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A Floridata Plant Profile #877 Polymnia sonchifolia
Common Names: yacón
Family: Asteraceae/Compositae (aster/daisy Family)
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Perennial  Tolerant of Shade and Low Light Conditions Edible Plant Has Unusual or Interesting Foliage

Yacón leaves
Yacón has huge, attractive leaves that die back during the dry season and are also tender to frost.
Yacón is a coarse textured, robust perennial herbaceous plant with large leaves and little yellow daisy flowers. The plant gets up to 6 ft (1.8 m) tall with an equivalent spread. The stems are thick, hairy and streaked with purple. The leaves are opposite and broad, 8-14 in (20.3-35.6 cm) long with winged petioles. The dainty little flowerheads are about 1 in (2.5 cm) across with yellow rays. They are not very showy and seem a little out of place amongst the huge leaves. Yacón produces spindle shaped storage tubers that can reach 1 ft (0.3 m) in length and weigh up to 5 lbs (2,3 kg), although they are typically less than 0.5 lb (0.2 kg) and 6-8 in (15.2-20.3 cm) in length. They are attached to the swollen stem just beneath the ground surface and point outward like the spokes on a wheel. The tubers have a tan to purplish brown skin and the inside can be white, yellow, violet or orange.

Yacón is native to the Andes from Columbia and northern Argentina to Peru and Equador. It grows in warm-temperate valleys, usually between 2000 ft and 7000 ft (610-2133 m) above sea level, but is cultivated from sea level up to 9000 ft (2743 m). Yacón is a grown as a sweet food crop in Equador and Peru, where children consider the tubers a special treat. In many regions nearly every family has a few plants in their kitchen garden, and yacón has been found in pre-Incan tombs in Peru. Yacón has only recently been introduced to other parts of the world as a novelty root crop and as an experimental source of natural sugars. It is rapidly becoming popular in eastern Asia and New Zealand.

Yacón grows fast in loose, well-drained acidic to alkaline soils rich in organic matter. It is daylength neutral for tuber development, but in temperate latitudes, flowers are not produced until daylength shortens in the fall. Some years in Zone 8 we get good tuber development but frost kills the plants to the ground before they bloom.
Light: Yacón does well in partial shade to full sun.
Moisture: Yacón grows best in a slightly moisture retentive soil with regular watering. The storage tubers allow it to survive periods of drought.
Hardiness: USDA Zones 7 - 11. Yacón dies to the ground following frost, but the storage tubers permit it to come back in spring as long as they haven't frozen. Yacón needs about 200 days of frost-free weather before the tubers are ready for harvesting.
Propagation: Yacóns in cultivation rarely set seeds. They are propagated from offshoots or "plantlets" removed from the base of the main stem just above the ground; or by dividing the rhizomatous underground stems; or by dividing the the storage tubers; or by rooting cut stems.

yacón tubers
These yacón tubers are destined to become crispy additions to salads.
In frost free areas yacón tubers can be removed without disturbing the plant which will continue to produce more tubers. After flowering, the yacón plant dies back to the ground for a rest period during the dry season and the tubers are usually harvested then. In frosty climes, harvest the tubers after the plant dies to the ground by groping around with your hands under the plant; don't disturb the main roots and the plant will come back in spring and produce more tubers. Yacón tubers are incredibly sweet. The flesh is white and crispy, a little juicier than an apple, but every bit as sweet as the sweetest Red Delicious. Some say they taste like sweet water chestnuts; others compare the taste to an apple and watermelon combination. The tubers get even sweeter after curing in the sun, but they may not be as crisp. Yacón tubers are usually eaten raw, out of hand like a fruit. They are good sliced and added to green salads, or shredded with carrots and raisins for a sweet slaw. In Peru yacón tubers are grated and squeezed through a sieve to make a sweet drink, and the juice is concentrated into blocks of candy called chancaca. Tubers are also boiled or baked and the stems and leaves are cooked and eaten as a vegetable. Yacón retains crunchiness during cooking and is just beginning to come into favor for Asian stir-fried dishes. The leaves contain 11-17% dry weight protein and are useful as a livestock feed.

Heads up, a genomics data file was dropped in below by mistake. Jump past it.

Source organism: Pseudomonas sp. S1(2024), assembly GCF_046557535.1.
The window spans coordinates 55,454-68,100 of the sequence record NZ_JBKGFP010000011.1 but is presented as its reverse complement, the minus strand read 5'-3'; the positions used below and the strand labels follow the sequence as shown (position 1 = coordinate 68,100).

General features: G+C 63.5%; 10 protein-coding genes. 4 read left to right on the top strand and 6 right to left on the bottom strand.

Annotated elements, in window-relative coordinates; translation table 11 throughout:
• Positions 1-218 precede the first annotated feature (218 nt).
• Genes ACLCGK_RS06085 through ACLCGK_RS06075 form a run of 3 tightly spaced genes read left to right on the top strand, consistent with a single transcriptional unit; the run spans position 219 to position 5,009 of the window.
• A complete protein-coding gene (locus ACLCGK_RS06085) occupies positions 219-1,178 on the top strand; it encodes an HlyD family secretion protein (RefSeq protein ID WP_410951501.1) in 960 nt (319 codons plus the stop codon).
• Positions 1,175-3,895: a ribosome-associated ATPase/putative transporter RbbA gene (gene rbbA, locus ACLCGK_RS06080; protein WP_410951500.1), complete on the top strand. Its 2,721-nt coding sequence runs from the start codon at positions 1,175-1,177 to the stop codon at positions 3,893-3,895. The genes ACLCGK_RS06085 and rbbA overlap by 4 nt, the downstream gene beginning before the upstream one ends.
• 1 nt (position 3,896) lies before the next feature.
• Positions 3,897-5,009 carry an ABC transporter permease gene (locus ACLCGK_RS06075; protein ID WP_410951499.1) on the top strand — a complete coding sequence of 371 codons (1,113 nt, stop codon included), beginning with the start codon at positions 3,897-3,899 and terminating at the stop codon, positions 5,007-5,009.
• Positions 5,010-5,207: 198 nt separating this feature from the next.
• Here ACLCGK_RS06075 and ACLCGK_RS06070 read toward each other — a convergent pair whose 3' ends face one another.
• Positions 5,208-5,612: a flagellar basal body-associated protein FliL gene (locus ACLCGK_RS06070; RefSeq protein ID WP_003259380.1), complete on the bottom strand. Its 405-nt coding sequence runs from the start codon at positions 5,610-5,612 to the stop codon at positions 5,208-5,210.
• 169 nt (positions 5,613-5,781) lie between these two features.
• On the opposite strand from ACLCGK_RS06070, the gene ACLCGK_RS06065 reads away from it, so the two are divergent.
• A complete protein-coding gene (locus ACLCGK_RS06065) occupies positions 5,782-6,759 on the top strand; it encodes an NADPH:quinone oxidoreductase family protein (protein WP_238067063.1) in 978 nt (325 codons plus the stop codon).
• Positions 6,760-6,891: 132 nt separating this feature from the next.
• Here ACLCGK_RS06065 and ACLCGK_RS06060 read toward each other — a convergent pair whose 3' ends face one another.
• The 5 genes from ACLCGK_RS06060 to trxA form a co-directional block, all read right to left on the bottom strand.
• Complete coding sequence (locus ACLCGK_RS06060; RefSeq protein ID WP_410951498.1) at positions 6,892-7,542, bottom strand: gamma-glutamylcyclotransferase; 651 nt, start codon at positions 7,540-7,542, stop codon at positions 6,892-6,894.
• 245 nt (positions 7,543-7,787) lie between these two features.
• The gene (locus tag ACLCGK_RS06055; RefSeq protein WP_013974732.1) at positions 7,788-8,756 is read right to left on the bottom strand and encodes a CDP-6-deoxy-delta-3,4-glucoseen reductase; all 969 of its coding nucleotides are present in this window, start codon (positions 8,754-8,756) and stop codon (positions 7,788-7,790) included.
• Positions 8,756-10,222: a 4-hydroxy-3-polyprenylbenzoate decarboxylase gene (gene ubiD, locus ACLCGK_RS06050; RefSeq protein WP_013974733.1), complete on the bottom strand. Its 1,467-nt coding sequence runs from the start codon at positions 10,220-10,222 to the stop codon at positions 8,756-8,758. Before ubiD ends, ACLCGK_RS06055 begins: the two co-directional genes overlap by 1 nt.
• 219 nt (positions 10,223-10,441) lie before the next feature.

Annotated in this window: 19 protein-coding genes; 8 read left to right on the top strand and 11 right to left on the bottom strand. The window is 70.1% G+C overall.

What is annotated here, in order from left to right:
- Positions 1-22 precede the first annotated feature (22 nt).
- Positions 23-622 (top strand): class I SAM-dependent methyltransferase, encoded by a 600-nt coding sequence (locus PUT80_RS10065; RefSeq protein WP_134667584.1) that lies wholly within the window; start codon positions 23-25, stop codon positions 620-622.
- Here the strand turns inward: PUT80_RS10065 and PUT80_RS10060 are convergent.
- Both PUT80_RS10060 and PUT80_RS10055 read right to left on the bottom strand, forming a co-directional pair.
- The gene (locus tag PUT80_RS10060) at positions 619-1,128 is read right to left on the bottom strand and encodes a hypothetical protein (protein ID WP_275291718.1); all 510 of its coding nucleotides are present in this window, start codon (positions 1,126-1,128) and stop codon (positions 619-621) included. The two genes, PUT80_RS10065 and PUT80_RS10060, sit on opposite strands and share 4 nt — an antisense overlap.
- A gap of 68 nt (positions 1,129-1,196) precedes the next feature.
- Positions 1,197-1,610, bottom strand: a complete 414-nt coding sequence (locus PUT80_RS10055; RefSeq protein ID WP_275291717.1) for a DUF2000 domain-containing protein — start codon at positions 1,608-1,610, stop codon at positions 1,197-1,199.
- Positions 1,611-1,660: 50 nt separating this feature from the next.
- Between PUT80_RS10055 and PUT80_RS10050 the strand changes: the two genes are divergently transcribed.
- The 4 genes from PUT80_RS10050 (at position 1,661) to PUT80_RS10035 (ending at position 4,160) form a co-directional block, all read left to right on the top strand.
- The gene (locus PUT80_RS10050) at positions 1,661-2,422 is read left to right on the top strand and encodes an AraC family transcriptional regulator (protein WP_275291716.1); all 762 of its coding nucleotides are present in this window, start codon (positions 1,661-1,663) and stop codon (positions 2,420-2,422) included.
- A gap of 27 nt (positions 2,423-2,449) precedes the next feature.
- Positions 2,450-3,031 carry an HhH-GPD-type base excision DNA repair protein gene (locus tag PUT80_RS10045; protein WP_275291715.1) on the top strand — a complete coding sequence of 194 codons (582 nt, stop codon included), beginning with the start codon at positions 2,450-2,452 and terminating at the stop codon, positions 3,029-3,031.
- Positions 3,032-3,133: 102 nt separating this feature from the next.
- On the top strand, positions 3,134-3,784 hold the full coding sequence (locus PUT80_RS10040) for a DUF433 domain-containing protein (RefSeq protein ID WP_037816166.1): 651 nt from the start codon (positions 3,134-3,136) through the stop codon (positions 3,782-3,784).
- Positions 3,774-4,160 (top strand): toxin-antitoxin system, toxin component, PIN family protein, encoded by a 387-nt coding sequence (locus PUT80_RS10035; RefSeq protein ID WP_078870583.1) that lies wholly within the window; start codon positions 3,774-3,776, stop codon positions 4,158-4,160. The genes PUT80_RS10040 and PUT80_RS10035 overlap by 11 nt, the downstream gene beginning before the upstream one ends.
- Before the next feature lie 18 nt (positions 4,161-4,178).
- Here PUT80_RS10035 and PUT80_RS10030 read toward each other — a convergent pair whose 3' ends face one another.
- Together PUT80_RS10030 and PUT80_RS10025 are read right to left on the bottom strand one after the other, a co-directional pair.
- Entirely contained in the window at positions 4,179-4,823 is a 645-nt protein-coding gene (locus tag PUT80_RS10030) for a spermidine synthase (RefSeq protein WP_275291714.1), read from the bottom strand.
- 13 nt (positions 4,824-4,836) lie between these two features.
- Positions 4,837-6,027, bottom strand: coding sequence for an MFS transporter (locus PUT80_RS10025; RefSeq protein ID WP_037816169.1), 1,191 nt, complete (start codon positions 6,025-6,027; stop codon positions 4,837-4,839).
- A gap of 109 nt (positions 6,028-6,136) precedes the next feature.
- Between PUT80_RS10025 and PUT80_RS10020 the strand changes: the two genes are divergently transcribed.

Most roots and tubers store carbohydrates in the form of starch, a polymer of glucose. Yacón tubers store carbohydrates in the form of inulin, a polymer of sucrose that the human body cannot metabolize. Yacón is therefore an acceptable sweet and starchy food for dieters and diabetics. Although it has few calories and little food value, yacón is an easy to grow sweet treat, and a sure conversation starter. Japanese scientists are studying yacón as a source for purified fructose and a variety of processed products such as pickled slices and dried slices.

There are other species of Polymnia native to the U.S., but they do now produce tubers. Jerusalem artichoke, also in the sunflower family, is another plant that produces inulin in its underground tubers.

Steve Christman 12/5/00; updated 10/17/03

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